Mr E Landsman (ANC, North West) expressed concern about job creation through internships and employment services. Statistics were needed on post-cutting and the unemployment rate, as unemployment was getting worse. He predicted that job creation would be a theme in the SONA of the current year. He agreed with other Members that meetings would not proceed in the absence of political leadership in the future.
The Chairperson noted that slide 20 referred to support provided to 23 national and provincial departments to strengthen internal human resource capacity. More detail was needed. Conducting of business with organs of State by officials had to be more tightly controlled (slide 22). The PFMA could be updated to enable the recruitment authority to better understand the areas of State.
Mr Rayi referred to administrative challenges related to the Public Service Charter. What was the purpose of the APRM? Slide 19 referred to the development of a report on the retention of heads of departments. Were exit interviews conducted, in which HODs could explain their reasons for leaving?
The Chairperson asked about a commitment to remove entrance level requirements for the public service.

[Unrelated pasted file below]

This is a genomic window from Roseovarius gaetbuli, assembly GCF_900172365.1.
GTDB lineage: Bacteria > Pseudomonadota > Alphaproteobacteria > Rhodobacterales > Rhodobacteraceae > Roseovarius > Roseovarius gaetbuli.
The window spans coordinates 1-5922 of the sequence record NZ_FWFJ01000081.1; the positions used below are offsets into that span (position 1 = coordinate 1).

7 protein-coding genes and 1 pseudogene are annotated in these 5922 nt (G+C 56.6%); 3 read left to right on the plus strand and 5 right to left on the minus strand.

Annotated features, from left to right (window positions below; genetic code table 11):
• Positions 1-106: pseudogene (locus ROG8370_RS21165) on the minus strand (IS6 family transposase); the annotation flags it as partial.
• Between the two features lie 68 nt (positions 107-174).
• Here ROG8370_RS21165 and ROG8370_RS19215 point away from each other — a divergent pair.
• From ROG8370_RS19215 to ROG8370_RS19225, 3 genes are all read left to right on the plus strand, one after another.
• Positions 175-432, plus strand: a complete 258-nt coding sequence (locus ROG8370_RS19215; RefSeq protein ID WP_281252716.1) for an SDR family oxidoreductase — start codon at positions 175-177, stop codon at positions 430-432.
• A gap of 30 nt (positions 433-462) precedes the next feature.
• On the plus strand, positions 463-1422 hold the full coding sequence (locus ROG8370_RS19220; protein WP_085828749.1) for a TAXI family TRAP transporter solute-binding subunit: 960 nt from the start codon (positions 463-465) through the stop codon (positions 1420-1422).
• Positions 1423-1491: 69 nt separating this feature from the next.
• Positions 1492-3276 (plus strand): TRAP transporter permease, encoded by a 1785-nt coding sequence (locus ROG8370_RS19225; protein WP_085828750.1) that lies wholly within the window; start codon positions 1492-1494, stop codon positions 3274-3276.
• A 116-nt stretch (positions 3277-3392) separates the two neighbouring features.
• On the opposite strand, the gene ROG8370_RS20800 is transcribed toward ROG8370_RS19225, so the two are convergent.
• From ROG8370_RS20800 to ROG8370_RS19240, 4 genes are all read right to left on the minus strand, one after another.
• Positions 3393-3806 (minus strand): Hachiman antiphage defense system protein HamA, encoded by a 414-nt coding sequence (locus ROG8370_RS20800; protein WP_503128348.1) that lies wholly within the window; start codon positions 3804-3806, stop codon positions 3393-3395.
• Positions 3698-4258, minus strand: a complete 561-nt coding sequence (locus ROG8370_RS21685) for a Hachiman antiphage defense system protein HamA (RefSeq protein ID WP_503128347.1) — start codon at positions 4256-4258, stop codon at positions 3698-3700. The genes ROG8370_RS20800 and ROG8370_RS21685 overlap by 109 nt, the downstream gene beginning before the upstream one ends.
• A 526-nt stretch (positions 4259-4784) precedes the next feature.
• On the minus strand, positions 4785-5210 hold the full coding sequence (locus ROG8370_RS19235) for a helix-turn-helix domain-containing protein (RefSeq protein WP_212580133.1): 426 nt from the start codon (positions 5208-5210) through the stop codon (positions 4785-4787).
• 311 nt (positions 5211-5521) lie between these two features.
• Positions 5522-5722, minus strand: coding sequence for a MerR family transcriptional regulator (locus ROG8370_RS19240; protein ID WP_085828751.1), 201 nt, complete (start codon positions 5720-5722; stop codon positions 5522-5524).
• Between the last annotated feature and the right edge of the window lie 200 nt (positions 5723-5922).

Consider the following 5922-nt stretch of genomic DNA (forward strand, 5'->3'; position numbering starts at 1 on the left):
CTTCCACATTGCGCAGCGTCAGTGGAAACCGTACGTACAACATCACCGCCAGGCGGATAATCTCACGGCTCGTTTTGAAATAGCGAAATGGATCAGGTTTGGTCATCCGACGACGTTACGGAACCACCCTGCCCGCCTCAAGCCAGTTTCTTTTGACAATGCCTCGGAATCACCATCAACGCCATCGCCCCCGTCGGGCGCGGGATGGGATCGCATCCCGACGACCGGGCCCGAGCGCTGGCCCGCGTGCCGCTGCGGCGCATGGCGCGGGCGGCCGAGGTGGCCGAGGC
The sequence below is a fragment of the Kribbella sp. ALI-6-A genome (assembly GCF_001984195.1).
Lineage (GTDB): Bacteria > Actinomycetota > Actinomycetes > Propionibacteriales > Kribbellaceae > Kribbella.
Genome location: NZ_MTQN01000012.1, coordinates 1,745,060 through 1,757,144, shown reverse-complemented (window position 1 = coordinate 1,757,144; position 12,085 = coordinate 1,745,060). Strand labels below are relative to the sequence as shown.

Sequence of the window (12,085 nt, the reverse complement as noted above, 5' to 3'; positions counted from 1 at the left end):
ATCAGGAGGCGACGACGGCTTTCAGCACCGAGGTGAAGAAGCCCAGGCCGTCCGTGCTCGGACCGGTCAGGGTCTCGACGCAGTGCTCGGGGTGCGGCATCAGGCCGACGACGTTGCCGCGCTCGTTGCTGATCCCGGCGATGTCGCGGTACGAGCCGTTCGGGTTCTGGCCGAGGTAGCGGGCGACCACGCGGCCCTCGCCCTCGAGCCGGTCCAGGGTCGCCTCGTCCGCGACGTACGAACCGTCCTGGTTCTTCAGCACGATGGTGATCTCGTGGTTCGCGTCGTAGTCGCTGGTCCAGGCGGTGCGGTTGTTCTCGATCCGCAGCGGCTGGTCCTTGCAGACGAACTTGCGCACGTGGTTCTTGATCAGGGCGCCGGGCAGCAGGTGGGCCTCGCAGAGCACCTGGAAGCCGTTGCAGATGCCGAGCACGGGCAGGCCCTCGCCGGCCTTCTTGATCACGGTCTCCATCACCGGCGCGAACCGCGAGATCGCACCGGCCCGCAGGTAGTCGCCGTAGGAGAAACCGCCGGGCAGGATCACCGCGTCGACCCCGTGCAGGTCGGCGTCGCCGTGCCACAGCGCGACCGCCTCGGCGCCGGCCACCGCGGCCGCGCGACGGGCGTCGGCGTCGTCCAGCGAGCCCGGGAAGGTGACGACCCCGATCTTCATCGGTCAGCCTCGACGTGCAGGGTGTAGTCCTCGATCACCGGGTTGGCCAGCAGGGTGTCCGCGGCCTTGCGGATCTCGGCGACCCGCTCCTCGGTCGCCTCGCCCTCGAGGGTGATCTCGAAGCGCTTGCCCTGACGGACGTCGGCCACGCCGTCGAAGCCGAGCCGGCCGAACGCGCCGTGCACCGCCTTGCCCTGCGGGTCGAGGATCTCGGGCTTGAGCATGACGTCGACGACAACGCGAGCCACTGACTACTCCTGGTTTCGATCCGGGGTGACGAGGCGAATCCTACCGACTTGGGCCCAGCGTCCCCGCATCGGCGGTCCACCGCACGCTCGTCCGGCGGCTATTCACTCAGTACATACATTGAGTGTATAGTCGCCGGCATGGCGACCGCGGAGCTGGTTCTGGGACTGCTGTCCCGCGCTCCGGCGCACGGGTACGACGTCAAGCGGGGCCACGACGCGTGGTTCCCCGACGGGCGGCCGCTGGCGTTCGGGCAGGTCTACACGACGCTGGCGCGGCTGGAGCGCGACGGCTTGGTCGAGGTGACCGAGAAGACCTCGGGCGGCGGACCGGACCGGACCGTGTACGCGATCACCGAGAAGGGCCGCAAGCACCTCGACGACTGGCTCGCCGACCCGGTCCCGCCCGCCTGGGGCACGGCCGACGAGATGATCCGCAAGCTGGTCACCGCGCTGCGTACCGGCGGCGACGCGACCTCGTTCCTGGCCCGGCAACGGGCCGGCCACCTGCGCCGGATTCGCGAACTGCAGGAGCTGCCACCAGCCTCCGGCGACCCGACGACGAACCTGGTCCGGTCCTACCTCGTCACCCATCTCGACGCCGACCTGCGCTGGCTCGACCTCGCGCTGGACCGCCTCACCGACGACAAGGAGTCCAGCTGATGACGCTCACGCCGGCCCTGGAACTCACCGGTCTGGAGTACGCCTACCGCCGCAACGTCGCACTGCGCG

Mr Brauteseth asked for a list of people who conducted business with organs of State. Whoever did so was breaking the law. Where people ever charged at a police station? Civil action was not enough.
The Chairperson remarked that nothing was said about wage negotiations, within the context of the economy not growing as expected. Tension between public service unions and government had to be avoided.
Ms Khuna responded that a technical assistance unit was established in the office of the DG. A framework for lifestyle auditing would be developed.
Mr Brauteseth insisted that timeframes had to be given for that. The Minister had already announced an intention to institute lifestyle auditing in September of the previous year. It was probable that nothing would have been done a year into the future. Who was to start the process? It was already instituted in the Western Province.